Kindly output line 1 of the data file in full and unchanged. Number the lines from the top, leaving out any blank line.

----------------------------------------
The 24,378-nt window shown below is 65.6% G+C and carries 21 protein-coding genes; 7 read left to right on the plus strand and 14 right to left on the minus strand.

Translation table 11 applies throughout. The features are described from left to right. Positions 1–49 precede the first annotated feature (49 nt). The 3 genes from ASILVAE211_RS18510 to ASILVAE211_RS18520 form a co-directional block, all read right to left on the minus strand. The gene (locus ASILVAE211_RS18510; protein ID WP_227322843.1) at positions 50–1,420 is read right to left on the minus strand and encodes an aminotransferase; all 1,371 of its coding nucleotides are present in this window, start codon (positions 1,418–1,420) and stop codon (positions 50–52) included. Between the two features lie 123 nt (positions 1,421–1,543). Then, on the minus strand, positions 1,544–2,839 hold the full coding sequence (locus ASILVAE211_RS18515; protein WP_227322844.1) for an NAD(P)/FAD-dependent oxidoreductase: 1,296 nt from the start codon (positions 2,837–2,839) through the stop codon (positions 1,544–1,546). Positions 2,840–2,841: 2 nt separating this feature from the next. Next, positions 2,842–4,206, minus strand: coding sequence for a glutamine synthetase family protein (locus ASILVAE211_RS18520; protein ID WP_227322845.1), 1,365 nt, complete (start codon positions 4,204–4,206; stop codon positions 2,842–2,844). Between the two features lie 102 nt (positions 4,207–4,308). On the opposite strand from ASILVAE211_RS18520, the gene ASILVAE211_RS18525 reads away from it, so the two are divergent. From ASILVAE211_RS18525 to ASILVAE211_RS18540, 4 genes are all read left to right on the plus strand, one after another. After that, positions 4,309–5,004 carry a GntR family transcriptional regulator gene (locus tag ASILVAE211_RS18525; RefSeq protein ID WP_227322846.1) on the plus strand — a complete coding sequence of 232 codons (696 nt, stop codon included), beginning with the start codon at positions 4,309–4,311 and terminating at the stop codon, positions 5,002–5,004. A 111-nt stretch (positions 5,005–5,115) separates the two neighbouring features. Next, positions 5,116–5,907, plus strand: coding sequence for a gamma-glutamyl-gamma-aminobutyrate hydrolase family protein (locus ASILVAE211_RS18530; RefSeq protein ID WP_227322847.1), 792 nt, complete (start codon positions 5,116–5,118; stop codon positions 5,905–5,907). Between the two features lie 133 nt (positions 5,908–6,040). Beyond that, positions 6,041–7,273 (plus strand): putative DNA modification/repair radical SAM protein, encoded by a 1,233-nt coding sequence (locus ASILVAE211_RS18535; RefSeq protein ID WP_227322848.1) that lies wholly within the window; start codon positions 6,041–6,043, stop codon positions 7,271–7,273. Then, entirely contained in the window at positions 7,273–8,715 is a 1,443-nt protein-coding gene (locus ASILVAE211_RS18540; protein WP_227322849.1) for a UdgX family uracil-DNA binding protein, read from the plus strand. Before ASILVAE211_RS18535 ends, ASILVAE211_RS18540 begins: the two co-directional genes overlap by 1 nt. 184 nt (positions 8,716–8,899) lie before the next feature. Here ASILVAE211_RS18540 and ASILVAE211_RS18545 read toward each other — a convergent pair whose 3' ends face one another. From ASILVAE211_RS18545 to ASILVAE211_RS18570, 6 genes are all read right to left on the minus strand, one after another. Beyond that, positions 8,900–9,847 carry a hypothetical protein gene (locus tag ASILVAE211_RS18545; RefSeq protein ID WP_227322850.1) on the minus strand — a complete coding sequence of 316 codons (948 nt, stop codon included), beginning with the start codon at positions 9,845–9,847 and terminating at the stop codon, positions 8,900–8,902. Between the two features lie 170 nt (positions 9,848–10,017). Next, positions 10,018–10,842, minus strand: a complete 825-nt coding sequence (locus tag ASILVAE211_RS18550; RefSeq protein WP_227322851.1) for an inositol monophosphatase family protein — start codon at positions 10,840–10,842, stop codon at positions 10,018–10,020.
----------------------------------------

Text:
The 24,378-nt window shown below is 65.6% G+C and carries 21 protein-coding genes; 7 read left to right on the plus strand and 14 right to left on the minus strand.